Michael Silberbauer of Pacific FC was the first foreign coach hired in the Canadian Premier League and today became the first coach dismissed by his club in the history of the league.
“It’s never an easy decision. But this is a statement that this team expects better,” said Pacific FC general manager Rob Friend, also CEO and co-owner of the club.
PFC is 4-8-5 in the fall portion of the CPL’s inaugural season, sitting sixth among the seven teams, after going 3-5-2 in the spring portion in a three-way tie for fourth place.
“We want to win and not be comfortable,” said Friend.
“We want results. We want to win championships. It’s about direction.”
Friend didn’t put all the blame on Silberbauer, a former professional player from Denmark.
“This is not easy and the players need to take ownership, too,” said Friend, who had 32 caps for Canada and played pro in Germany with Borussia Monchengladbach, Hertha Berlin, Eintracht Frankfurt and 1860 Munich.
“This is a challenging coaching job in a new league, and also culturally [for Silberbauer], and we had a young team that suffered a lot of injuries. Considering we only came into being 16 months ago, there was a lot accomplished this year and a lot to be proud of, too.”
Silberbauer played in the top leagues of Denmark, Netherlands and Switzerland with FC Copenhagen, FC Utrecht and BSC Young Boys and has played Champions League and UEFA Cup matches. The native of Stovring made his senior international debut for Denmark in 2002 against Scotland. He was a controversial omission from the 2010 Danish World Cup team, but was named to the team for the 2012 Euros and finished with 25 caps.
Silberbauer was the top assistant coach at FC Lucerne in the top Swiss league when he was hired by Pacific FC for the inaugural CPL season. The 38-year-old moved to the Island with his girlfriend and their three-year-old daughter, and have another child on the way.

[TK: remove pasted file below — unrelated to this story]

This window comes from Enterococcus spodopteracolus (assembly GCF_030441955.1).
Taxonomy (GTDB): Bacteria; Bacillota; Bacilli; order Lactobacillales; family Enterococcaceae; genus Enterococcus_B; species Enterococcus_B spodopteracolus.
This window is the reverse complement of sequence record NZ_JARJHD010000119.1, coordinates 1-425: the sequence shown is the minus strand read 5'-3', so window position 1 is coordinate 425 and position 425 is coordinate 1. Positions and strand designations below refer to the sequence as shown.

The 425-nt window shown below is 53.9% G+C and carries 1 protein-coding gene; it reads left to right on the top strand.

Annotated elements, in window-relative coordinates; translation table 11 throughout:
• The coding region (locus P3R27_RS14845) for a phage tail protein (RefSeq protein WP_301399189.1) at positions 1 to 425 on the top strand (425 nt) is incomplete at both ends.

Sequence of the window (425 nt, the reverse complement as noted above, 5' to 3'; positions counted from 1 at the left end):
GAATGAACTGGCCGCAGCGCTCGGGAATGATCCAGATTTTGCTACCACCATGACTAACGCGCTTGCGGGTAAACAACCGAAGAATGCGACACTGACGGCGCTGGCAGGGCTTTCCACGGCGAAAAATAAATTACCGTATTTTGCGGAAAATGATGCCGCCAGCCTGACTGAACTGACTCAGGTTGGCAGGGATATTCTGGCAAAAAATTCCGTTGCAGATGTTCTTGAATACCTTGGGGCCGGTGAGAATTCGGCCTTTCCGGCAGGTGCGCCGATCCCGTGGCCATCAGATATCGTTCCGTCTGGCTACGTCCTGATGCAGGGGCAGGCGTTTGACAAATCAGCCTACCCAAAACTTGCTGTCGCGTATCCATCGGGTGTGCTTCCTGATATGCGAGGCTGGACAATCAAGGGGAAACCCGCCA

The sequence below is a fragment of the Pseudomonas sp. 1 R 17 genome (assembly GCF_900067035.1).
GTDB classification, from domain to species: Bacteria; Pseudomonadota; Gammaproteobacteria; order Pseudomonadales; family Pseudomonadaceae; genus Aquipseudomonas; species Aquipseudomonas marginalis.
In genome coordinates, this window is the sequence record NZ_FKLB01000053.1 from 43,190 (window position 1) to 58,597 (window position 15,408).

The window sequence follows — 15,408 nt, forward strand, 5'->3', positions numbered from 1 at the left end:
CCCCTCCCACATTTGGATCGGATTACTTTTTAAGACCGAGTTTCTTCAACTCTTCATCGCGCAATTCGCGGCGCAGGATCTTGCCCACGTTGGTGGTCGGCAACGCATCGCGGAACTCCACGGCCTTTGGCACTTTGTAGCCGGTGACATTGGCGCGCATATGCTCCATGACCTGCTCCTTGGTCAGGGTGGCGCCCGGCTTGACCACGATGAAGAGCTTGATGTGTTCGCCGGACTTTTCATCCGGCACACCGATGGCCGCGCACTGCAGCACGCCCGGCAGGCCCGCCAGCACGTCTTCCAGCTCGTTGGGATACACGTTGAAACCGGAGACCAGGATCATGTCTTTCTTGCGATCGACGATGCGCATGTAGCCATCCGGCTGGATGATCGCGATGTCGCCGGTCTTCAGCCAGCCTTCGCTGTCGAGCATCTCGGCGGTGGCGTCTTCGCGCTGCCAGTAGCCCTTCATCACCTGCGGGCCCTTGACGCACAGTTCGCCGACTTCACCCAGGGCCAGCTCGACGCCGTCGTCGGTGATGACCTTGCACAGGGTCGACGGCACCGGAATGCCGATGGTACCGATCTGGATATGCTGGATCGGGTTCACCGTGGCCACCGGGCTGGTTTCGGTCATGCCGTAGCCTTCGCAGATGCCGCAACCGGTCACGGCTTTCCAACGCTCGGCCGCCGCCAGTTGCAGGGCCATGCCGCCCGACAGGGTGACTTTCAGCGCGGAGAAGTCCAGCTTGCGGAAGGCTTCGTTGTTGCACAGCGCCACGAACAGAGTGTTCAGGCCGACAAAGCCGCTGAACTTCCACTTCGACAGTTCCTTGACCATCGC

“We will take a little time to figure out what we want to do,” said Silberbauer.
He was gracious in accepting the team’s coaching decision and labelled his leaving PFC a “mutual agreement.”
“The club was looking to win more games. I would have liked to, also, of course,” said Silberbauer.
“We wanted to grow young talent from B.C. and we’ve done that with the most minutes played in the league by players 21 and under. I fulfilled that assignment. I would have liked to have won more games, but I thought those results would show later. But after I talked with [team management], I thought it better to step down and agreed to do that. I wish PFC nothing but the best.”
Pacific FC assistant coach James Merriman of Nanaimo, who spent seven seasons coaching in the Vancouver Whitecaps Academy program, will take over as interim head coach for today’s final game of the season against Valour FC of Winnipeg at 3:30 p.m. at Westhills Stadium.
“James Merriman is passionate about soccer on the Island and integral to our club,” said Friend.
Asked if Merriman is a candidate to become permanent head coach, Friend replied: “Everybody is in our sights in our hunt for a coach. It’s a big decision and we will take our time to make it.”
The PFC players, meanwhile, are intent on playing through all the off-field coaching distractions suddenly swirling around the team. They say they want to thank the fans today for sticking with the team through a tumultuous opening season.
“Through an up and down season, one thing has remained consistent, and that’s been the great support we’ve received from our fans,” said midfielder Ben Fisk.
“[Today] we want to go out and reward them with an entertaining game in front of a sold-out crowd at Westhills and end the season on a high.”
While the PFC lineup is youthful and promising, with a core group likely to return, player personnel changes are inevitable in pro sports and PFC realizes it needs more veteran dynamism and punch than it had this season.
“We will be looking for bigger and better players next year,” said Friend.
Pacific FC co-owner and president Josh Simpson, who came out of Juan de Fuca minor soccer to earn 43 caps for Canada and play pro in Europe, reflected on the long-awaited return of a domestic Canadian pro soccer league with the advent of the CPL intersecting with the possible rise of the national team.
“You saw what happened Tuesday at BMO Field [Canada’s stunning 2-0 upset victory over the United States]. We are working hard at PFC, and in the CPL, to help build the next crop of players for Canada,” said Simpson.